A theory of everything is a putative theory of theoretical physics that fully explains and links together all known physical phenomena, and predicts the outcome of any experiment that could be carried out in principle....

 is that the energy of the quantum vacuum state must explain the physically observed cosmological constant.

The symmetry of the vacuum state


For a relativistic
Theory of relativity
The theory of relativity, or simply relativity, encompasses two theories of Albert Einstein: special relativity and general relativity. However, the word relativity is sometimes used in reference to Galilean invariance....

 field theory, the vacuum is Poincaré invariant. Poincaré invariance implies that only scalar
Scalar (physics)
In physics, a scalar is a simple physical quantity that is not changed by coordinate system rotations or translations , or by Lorentz transformations or space-time translations . This is in contrast to a vector...

 combinations of field operators have non-vanishing VEV's
Vacuum expectation value
In quantum field theory the vacuum expectation value of an operator is its average, expected value in the vacuum. The vacuum expectation value of an operator O is usually denoted by \langle O\rangle...

. The VEV
Vacuum expectation value
In quantum field theory the vacuum expectation value of an operator is its average, expected value in the vacuum. The vacuum expectation value of an operator O is usually denoted by \langle O\rangle...

 may break some of the internal symmetries of the Lagrangian
Lagrangian
The Lagrangian, L, of a dynamical system is a function that summarizes the dynamics of the system. It is named after Joseph Louis Lagrange. The concept of a Lagrangian was originally introduced in a reformulation of classical mechanics by Irish mathematician William Rowan Hamilton known as...

 of the field theory. In this case the vacuum has less symmetry than the theory allows, and one says that spontaneous symmetry breaking
Spontaneous symmetry breaking
Spontaneous symmetry breaking is the process by which a system described in a theoretically symmetrical way ends up in an apparently asymmetric state....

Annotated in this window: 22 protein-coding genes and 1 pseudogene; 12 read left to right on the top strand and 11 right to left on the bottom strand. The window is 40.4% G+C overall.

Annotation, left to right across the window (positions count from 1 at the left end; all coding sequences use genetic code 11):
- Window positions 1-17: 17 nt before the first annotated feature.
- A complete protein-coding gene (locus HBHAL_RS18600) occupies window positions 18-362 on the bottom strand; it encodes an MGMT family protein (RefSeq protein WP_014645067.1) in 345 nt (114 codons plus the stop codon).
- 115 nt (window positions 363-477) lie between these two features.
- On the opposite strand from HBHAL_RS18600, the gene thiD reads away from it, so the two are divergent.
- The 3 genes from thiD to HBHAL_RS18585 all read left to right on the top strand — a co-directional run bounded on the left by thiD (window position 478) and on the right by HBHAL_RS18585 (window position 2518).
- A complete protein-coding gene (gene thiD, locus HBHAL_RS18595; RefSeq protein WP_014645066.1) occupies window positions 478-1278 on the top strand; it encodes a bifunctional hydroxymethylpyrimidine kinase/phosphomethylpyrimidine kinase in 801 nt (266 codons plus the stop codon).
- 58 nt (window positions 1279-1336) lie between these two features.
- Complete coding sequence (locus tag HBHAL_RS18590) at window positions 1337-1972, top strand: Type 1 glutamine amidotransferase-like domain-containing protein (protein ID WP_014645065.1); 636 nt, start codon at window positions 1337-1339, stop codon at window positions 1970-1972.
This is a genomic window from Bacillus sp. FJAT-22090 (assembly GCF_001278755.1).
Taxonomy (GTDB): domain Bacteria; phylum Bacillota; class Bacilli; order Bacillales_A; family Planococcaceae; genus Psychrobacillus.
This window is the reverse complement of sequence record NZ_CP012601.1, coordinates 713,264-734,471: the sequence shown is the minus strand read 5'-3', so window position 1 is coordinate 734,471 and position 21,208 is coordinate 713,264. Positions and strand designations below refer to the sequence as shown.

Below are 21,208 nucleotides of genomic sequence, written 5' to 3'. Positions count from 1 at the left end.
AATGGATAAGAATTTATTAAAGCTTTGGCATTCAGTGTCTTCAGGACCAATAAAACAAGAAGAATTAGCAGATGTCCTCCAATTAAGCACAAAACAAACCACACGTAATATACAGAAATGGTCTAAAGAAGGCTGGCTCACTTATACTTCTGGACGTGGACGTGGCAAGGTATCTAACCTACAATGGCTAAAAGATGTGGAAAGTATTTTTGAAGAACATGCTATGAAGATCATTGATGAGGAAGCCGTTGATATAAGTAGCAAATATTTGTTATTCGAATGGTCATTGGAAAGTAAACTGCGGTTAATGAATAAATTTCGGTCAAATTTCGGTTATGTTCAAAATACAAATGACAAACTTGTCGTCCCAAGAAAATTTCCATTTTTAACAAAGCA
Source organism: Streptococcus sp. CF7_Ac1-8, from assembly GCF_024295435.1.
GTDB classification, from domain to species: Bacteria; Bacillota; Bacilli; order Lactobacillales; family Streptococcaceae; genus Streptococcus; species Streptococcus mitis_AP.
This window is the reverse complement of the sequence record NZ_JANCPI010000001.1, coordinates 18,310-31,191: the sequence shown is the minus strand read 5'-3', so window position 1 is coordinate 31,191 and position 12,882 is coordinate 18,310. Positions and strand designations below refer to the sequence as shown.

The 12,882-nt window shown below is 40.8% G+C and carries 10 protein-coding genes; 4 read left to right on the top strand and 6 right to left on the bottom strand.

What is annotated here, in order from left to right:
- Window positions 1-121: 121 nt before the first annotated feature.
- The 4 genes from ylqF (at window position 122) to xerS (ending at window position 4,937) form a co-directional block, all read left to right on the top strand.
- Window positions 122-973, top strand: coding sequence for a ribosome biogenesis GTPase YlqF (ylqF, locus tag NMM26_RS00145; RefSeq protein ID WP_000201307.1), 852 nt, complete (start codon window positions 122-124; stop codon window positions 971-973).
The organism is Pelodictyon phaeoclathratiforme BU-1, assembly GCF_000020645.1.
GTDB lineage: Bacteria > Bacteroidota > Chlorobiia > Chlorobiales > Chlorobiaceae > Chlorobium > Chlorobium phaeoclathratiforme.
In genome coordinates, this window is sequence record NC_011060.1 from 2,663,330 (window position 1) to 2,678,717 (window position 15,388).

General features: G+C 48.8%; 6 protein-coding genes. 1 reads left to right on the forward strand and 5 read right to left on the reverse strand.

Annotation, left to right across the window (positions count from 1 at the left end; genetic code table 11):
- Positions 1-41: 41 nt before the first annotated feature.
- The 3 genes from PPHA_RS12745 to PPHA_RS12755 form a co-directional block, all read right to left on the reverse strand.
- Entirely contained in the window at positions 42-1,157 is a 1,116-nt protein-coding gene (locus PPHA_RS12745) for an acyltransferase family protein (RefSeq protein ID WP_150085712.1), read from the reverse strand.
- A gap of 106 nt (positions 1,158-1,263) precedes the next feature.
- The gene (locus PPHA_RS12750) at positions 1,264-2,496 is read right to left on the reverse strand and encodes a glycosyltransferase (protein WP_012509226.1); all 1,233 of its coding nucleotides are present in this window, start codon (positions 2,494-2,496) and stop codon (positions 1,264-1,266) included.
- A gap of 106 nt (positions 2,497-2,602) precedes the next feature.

has occurred. See Higgs mechanism
Higgs mechanism
In particle physics, the Higgs mechanism is the process in which gauge bosons in a gauge theory can acquire non-vanishing masses through absorption of Nambu-Goldstone bosons arising in spontaneous symmetry breaking....

, standard model
Standard Model
The Standard Model of particle physics is a theory concerning the electromagnetic, weak, and strong nuclear interactions, which mediate the dynamics of the known subatomic particles. Developed throughout the mid to late 20th century, the current formulation was finalized in the mid 1970s upon...

 and Woit.

Electrical permittivity of vacuum state


In principle, quantum corrections to Maxwell's equations can cause the experimental electrical permittivity ε of the vacuum state to deviate from the defined scalar value ε0 of the electric constant
Electric constant
The physical constant ε0, commonly called the vacuum permittivity, permittivity of free space or electric constant is an ideal, physical constant, which is the value of the absolute dielectric permittivity of classical vacuum...

. These theoretical developments are described, for example, in Dittrich and Gies. In particular, the theory of quantum electrodynamics
Quantum electrodynamics
Quantum electrodynamics is the relativistic quantum field theory of electrodynamics. In essence, it describes how light and matter interact and is the first theory where full agreement between quantum mechanics and special relativity is achieved...

 predicts that the vacuum should exhibit nonlinear effects
Nonlinear optics
Nonlinear optics is the branch of optics that describes the behavior of light in nonlinear media, that is, media in which the dielectric polarization P responds nonlinearly to the electric field E of the light...

 that will make it behave like a birefringent material with ε slightly greater than ε0 for extremely strong electric fields. Explanations for dichroism
Dichroism